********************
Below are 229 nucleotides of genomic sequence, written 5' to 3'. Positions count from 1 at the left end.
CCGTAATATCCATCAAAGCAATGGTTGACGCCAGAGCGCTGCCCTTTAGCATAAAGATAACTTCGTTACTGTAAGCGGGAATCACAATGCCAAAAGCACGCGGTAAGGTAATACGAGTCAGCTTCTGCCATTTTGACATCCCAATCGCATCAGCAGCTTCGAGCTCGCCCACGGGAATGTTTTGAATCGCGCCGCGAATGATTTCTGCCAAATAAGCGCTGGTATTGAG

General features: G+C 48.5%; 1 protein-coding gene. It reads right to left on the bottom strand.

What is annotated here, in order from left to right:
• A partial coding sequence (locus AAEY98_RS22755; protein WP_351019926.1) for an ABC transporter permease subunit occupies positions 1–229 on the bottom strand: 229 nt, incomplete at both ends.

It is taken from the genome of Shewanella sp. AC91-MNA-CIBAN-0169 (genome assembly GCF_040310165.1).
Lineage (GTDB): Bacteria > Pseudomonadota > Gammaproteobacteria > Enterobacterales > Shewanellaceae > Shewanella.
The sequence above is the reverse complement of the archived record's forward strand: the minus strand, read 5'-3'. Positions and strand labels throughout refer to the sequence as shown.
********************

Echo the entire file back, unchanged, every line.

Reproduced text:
Below are 229 nucleotides of genomic sequence, written 5' to 3'. Positions count from 1 at the left end.
CCGTAATATCCATCAAAGCAATGGTTGACGCCAGAGCGCTGCCCTTTAGCATAAAGATAACTTCGTTACTGTAAGCGGGAATCACAATGCCAAAAGCACGCGGTAAGGTAATACGAGTCAGCTTCTGCCATTTTGACATCCCAATCGCATCAGCAGCTTCGAGCTCGCCCACGGGAATGTTTTGAATCGCGCCGCGAATGATTTCTGCCAAATAAGCGCTGGTATTGAG

General features: G+C 48.5%; 1 protein-coding gene. It reads right to left on the bottom strand.

What is annotated here, in order from left to right:
• A partial coding sequence (locus AAEY98_RS22755; protein WP_351019926.1) for an ABC transporter permease subunit occupies positions 1–229 on the bottom strand: 229 nt, incomplete at both ends.

It is taken from the genome of Shewanella sp. AC91-MNA-CIBAN-0169 (genome assembly GCF_040310165.1).
Lineage (GTDB): Bacteria > Pseudomonadota > Gammaproteobacteria > Enterobacterales > Shewanellaceae > Shewanella.
The sequence above is the reverse complement of the archived record's forward strand: the minus strand, read 5'-3'. Positions and strand labels throughout refer to the sequence as shown.